Outlining ‘The Power of IX’


ESPN, as part of its threemonth,
multiplatform initiative,
“The Power of IX,” celebrating the
40th anniversary of Title IX, will reveal
the top 40 female athletes of the
past 40 years.

Beginning today (April 30),
the weekday 10 a.m. editions of
SportsCenter, in conjunction with espnW,
the worldwide leader’s distaff
destination, will begin counting down
“Top 40 Female Athletes of the Past 40
Years,” as determined by a panel of
experts. Introduced by SportsCenter
anchor Hannah Storm, the vignettes
comprise footage and/or still action
photos, along with video from past
or present coaches, teammates or a
respected authority from within the
women’s sports world.

Title IX is shorthand for 1972
legislation that mandated gender
equity in any educational program (not only, but
including, sports) that receives federal funding.


SportsCenter will unveil each female athlete during
the 10 a.m. weekday edition for the first six weeks. The
top 10 will be revealed June 11 through 22, during the
11 p.m. weeknight editions of the flagship show.

The full Power of IX game plan encompasses an
array of ESPN vehicles, and culminates on the June
23 anniversary date, when ESPN, ESPN2, ABC, ESPNU,
ESPN Classic and broadband service ESPN3
will showcase a variety of live-event and women’s
archival programming. Julie Foudy will serve as host.

“The impact of Title IX legislation on girls, women and
society is irrefutable,” Laura Gentile, vice president of
espnW, said. “You can tell by just the sheer number of
participants in high school and college. This milestone
is a big event in the sporting world.
Who better to tell the story than

Indeed, only one of 25 girls —
some 294,000 — played high-school
sports in 1972. Last year, the ratio
was one in three for a total of 3.17

That tally doesn’t speak to the
scholastic, familial and community
support around those participants,
the increased number of distaff athletes
at the collegiate level and how,
in many cases, the transformative
legislation has resulted in the rollback
or elimination of men’s teams.

Of course, many athletes who
benefited from Title IX and its effects
have graduated into the professional
ranks. Gentile said that in the
planning for espnW, which officially
launched at espnw.com on April 26,
2011, the upcoming milestone was
clearly in mind.

“As we evolved espnW, we knew going in that the 40th
anniversary of Title IX would be an important component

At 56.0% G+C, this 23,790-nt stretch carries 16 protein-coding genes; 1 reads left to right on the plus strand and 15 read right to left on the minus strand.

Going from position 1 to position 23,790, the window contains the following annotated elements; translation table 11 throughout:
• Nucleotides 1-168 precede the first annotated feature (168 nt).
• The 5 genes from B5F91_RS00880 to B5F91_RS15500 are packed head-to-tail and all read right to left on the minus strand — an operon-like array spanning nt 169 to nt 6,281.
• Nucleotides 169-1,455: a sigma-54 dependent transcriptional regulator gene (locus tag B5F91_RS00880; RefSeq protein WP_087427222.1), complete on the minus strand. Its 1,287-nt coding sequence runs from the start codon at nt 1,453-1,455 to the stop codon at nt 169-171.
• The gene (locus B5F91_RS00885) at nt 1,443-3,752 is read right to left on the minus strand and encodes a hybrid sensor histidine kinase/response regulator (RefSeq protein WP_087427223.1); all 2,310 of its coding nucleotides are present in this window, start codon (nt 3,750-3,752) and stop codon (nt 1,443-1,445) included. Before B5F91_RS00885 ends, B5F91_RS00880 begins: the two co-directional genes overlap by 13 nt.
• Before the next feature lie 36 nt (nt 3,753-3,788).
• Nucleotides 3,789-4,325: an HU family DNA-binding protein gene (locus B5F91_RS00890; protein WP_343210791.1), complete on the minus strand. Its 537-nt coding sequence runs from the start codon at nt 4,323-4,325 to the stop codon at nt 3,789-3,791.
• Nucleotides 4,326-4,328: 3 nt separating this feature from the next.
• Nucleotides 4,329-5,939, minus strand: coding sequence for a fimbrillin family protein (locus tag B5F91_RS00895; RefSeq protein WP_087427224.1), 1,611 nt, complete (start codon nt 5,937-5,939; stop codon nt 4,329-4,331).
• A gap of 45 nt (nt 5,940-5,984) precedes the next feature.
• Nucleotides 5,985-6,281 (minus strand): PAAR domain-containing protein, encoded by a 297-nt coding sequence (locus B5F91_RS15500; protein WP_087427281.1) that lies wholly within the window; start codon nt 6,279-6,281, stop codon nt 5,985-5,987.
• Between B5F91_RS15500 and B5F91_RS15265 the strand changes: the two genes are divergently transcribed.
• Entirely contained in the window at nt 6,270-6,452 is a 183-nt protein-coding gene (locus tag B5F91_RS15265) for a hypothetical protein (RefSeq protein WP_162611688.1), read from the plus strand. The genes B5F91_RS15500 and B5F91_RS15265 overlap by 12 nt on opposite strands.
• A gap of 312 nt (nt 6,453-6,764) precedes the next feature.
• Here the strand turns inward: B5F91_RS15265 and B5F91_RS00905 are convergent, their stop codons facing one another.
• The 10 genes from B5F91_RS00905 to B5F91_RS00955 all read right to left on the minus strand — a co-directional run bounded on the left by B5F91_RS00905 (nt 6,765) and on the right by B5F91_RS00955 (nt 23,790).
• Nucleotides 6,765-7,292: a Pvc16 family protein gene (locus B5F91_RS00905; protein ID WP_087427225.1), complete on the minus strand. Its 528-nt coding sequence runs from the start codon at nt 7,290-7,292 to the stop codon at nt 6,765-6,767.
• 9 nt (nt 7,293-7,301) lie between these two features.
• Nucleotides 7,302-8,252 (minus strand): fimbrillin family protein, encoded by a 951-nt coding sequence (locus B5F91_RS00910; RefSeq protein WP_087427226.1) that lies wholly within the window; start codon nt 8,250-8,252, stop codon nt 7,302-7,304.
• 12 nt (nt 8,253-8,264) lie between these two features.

for us. Then we had meetings last September and
October with [ESPN president] John Skipper who said,
‘We should really get behind this as a company.’ ”

In addition to the vignettes, March 26 saw the bow
of http://espn.go.com/espnw/title-ix/, a dedicated microsite
housing content across multiple platforms
with a mix of in-depth feature stories,
first-person athlete perspectives, as well
as a series of fun/informative lists of nine
and more.

One of the June issues of ESPN the Magazine
will take a deep dive into the future of
women’s sports, while a social-media program
is engaged in assembling the largest
collection of user-submitted female athlete
photos of all time into a gigantic mosaic.

In spring and summer 2013, ESPN Films
will launch a series of documentaries, “9 For
IX,” executive-produced by Good Morning
anchor Robin Roberts and Tribeca
Productions co-founder Jane Rosenthal.


As to the “Top 40 Female Athletes of Past
40 Years” countdown, Gentile said the
panel of 24 experts, including sportswriter
Christine Brennan, ESPN basketball
analyst Doris Burke and Donna Lopiano,
the former longtime CEO of The Women’s
Sports Foundation, spent the better course
of a month vetting the distaff athletic horizon
over the past two generations.

“We thought they would get it done in
a week, but the group was really thorough.
They studied the backgrounds,
they really did their homework,” Gentile
said of the process in which the group tallied their
ballots separately. “It speaks to the caliber of the athletes
that Mary Lou Retton, Diana Taurasi and Abby
Wambach are only in the 31-40 group.”


ESPN released the initial members of its “Top 40 Female Athletes of
The Past 40 Years,” Nos. 31-40 (listed alphabetically):

Joan Benoit (track): First women’s Olympic marathon champion

Cammi Granato (ice hockey): 1998 Olympic Gold Medalist /
2002 Olympic Silver Medalist

Flo Hyman (volleyball):
USA Volleyball MVP 1978 – 2002; 1984
Olympic Silver Medalist

Julie Krone (horse racing): First female jockey to win a Triple
Crown race

Kristine Lilly (soccer): Three-time Olympian with two gold medals
(1996, 2004)

Mary Meagher (swimming): Two gold medals in 1984 Olympics

Fu Mingxia (diving): Quadruple Olympic-diving champion and
world champion

Mary Lou Retton (gymnastics): Won the Olympic all-around
title (1984), scoring perfect 10s on floor exercise and vault

Diana Taurasi (basketball): Three-time collegiate national and
two-time WNBA champion

Abby Wambach (soccer): 2004 Olympic Gold Medalist; threetime